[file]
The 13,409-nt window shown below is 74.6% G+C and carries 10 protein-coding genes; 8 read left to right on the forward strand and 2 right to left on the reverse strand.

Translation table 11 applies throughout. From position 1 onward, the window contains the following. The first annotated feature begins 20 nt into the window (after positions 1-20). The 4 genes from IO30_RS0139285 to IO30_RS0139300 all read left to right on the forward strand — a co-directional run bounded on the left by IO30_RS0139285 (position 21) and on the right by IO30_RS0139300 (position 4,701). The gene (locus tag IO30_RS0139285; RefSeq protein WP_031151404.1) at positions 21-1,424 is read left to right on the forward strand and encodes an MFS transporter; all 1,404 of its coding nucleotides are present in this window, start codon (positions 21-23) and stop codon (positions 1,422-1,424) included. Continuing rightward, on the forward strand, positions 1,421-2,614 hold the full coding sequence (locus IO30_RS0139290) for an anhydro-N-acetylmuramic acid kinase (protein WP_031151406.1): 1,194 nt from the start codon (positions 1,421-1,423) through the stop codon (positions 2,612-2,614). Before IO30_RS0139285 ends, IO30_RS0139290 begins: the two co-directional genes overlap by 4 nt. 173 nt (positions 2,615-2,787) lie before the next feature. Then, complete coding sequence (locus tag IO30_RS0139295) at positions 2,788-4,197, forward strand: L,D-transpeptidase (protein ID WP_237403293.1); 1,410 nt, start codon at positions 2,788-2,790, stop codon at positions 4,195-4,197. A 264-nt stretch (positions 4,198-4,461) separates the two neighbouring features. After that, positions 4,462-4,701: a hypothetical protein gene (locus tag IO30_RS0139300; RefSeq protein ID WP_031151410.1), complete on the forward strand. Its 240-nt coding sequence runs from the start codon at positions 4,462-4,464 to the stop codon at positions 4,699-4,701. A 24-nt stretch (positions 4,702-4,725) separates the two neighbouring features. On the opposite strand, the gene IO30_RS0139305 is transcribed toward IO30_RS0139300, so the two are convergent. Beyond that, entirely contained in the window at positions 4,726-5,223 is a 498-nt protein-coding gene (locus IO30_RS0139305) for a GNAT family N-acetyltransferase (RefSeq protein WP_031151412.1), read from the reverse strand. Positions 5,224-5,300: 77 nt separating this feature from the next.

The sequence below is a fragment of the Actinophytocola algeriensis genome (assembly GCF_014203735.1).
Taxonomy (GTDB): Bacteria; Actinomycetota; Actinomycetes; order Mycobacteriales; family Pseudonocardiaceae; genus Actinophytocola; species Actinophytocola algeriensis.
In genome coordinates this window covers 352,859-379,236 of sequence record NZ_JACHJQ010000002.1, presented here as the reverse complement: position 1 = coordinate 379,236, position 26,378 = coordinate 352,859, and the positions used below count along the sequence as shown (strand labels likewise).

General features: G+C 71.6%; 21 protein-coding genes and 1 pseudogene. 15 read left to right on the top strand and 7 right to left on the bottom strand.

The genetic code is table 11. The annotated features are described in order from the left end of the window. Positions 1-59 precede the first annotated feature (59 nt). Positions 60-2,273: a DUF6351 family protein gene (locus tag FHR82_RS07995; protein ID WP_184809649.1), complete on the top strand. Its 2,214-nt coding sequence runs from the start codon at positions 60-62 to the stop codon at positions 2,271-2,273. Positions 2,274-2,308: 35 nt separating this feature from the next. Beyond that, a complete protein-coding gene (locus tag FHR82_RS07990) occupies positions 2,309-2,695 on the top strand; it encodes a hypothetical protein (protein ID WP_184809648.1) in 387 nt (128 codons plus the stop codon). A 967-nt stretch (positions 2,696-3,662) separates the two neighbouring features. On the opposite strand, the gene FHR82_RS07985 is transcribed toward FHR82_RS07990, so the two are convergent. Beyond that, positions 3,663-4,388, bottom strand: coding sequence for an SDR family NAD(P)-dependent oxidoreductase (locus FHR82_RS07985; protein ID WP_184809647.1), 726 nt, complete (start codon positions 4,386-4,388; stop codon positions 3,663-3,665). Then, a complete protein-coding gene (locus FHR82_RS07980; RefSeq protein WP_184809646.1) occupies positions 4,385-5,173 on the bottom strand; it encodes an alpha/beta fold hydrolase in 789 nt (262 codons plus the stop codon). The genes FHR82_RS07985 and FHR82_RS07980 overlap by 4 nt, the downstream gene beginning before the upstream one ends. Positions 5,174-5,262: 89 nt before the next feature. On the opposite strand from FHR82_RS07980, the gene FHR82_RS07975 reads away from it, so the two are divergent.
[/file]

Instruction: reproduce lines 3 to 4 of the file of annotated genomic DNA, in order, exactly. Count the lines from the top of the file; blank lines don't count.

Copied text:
The sequence below is a fragment of the Actinophytocola algeriensis genome (assembly GCF_014203735.1).
Taxonomy (GTDB): Bacteria; Actinomycetota; Actinomycetes; order Mycobacteriales; family Pseudonocardiaceae; genus Actinophytocola; species Actinophytocola algeriensis.